New York City in the early aughts became a hotbed for indie artists when bands like The Strokes, Interpol, Yeah Yeah Yeahs, and more suddenly ignited a new era of indie rock. On this week’s Indiecast episode, hosts Steven Hyden and Ian Cohen revisit that nostalgia-inducing era by sharing their thoughts on the new Meet Me In The Bathroom documentary, which uncovers footage from the ’00s NYC music scene. Plus, they review a new album by another early aughts band, Phoenix, who just dropped their first LP in five years, Alpha Zulu.
When it comes to music news this week, the biggest story comes from… Taco Bell? The fast food chain tapped Turnstile to use one of their songs in a commercial, prompting Steven and Ian to wonder if Taco Bell handing out cash to indie bands can mend the touring industry. Plus, Indiecast talks Elon Musk’s Twitter takeover and whether or not they’ll decide to shell out $8 a month to keep their verification.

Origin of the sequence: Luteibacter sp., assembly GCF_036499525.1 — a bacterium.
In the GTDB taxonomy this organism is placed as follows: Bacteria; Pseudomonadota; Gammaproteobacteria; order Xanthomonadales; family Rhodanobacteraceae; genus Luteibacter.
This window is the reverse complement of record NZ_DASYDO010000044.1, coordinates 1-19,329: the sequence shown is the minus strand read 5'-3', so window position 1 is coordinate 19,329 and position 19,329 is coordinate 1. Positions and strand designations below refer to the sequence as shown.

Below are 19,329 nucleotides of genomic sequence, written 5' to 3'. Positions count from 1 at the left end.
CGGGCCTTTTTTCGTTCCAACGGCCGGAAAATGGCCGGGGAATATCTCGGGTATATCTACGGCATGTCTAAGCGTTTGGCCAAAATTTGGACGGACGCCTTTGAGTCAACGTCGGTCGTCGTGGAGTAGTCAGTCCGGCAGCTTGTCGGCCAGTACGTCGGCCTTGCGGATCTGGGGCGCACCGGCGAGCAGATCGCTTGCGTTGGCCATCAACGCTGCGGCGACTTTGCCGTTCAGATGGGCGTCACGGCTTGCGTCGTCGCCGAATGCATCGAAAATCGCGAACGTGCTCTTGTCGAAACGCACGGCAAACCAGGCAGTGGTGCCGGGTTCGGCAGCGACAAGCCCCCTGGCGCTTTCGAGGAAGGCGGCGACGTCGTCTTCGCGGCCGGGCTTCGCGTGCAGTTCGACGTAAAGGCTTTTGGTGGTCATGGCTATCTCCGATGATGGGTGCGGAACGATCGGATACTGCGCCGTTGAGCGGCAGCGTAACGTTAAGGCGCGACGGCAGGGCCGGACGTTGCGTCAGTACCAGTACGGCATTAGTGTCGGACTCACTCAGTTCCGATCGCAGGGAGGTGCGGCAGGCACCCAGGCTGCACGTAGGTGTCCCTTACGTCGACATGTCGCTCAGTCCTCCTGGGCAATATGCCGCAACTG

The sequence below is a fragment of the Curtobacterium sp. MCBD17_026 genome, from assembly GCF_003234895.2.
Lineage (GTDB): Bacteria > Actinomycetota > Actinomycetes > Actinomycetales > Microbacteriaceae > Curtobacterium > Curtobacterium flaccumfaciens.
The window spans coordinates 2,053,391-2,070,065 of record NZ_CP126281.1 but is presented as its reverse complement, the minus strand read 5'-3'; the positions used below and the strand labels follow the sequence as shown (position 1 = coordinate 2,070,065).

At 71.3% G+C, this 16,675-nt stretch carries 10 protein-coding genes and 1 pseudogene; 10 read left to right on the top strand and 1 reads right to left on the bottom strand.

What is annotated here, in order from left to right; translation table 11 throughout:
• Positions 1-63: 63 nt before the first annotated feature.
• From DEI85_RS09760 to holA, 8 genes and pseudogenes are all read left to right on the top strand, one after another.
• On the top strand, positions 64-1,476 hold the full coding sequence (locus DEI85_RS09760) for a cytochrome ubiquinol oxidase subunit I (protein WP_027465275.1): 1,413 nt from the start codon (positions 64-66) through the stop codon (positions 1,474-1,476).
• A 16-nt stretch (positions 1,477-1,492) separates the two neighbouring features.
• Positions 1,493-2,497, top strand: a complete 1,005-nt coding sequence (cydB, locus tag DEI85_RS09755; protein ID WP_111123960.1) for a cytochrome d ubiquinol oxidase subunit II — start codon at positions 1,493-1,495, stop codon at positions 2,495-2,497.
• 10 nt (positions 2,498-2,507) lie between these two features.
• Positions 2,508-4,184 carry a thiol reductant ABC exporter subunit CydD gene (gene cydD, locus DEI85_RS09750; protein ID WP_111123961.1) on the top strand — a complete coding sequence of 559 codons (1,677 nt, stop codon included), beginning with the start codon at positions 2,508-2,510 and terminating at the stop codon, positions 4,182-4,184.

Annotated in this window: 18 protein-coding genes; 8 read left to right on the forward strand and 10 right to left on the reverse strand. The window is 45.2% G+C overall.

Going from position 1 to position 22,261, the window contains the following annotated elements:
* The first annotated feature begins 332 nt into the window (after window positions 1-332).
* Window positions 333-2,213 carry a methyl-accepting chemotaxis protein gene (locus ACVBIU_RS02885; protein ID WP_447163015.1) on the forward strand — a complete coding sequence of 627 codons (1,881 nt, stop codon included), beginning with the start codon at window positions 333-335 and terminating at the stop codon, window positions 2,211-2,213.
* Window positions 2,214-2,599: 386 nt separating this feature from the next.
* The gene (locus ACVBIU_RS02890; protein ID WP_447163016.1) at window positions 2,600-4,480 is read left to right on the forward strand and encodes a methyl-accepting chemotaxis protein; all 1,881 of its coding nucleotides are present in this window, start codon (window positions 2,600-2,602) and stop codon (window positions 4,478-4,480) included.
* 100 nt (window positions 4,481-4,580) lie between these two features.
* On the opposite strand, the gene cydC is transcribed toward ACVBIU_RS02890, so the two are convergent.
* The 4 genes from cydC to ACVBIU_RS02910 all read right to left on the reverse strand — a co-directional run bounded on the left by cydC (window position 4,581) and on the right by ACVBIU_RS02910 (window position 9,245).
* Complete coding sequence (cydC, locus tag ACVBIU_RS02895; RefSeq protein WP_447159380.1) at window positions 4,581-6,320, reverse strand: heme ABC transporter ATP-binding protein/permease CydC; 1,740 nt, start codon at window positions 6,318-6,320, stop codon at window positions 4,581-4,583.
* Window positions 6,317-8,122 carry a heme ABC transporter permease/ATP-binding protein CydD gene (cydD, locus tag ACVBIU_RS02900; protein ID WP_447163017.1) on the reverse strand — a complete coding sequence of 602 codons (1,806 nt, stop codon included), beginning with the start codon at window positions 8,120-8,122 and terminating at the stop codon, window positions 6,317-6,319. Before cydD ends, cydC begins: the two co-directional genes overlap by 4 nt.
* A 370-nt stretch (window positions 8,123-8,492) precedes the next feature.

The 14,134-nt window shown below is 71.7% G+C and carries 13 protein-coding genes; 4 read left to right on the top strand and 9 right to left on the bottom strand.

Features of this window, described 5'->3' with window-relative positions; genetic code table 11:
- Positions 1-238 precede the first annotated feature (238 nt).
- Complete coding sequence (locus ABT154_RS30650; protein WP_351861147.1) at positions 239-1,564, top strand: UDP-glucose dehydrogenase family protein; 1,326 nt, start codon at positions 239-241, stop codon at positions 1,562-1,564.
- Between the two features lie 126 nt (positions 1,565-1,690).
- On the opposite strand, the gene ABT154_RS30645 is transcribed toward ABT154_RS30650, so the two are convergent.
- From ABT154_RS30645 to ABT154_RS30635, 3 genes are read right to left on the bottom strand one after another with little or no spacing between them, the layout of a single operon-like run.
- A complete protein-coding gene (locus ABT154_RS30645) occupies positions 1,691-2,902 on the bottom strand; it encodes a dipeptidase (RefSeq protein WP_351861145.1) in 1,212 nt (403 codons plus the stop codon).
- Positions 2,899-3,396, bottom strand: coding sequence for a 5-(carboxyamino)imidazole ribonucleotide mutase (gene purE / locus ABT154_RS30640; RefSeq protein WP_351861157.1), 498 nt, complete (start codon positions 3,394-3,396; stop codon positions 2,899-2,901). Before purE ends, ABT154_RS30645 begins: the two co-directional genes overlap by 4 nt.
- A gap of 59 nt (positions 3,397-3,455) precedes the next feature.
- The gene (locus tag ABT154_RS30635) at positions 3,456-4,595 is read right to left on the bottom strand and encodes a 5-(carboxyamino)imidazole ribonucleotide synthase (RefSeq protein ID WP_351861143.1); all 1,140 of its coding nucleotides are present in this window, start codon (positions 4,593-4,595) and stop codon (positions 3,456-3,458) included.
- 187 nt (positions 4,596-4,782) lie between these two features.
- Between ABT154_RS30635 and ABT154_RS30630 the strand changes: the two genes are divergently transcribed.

In this week’s Recommendation Corner, Ian shouts out the Canadian band Arm’s Length and their new album Never Before Seen, Never Again Found, which hearkens back to peak 2013-era Tumblr. Meanwhile, Steven recommends Bob Dylan’s Philosophy Of Modern Song, which is the musician’s first book of new writing since 2004.
New episodes of Indiecast drop every Friday. Listen to Episode 113 here or below and subscribe wherever you get your podcasts. You can submit questions for Steve and Ian at firstname.lastname@example.org, and make sure to follow us on Instagram and Twitter for all the latest news. We also recently launched a visualizer for our favorite Indiecast moments. Check those out here.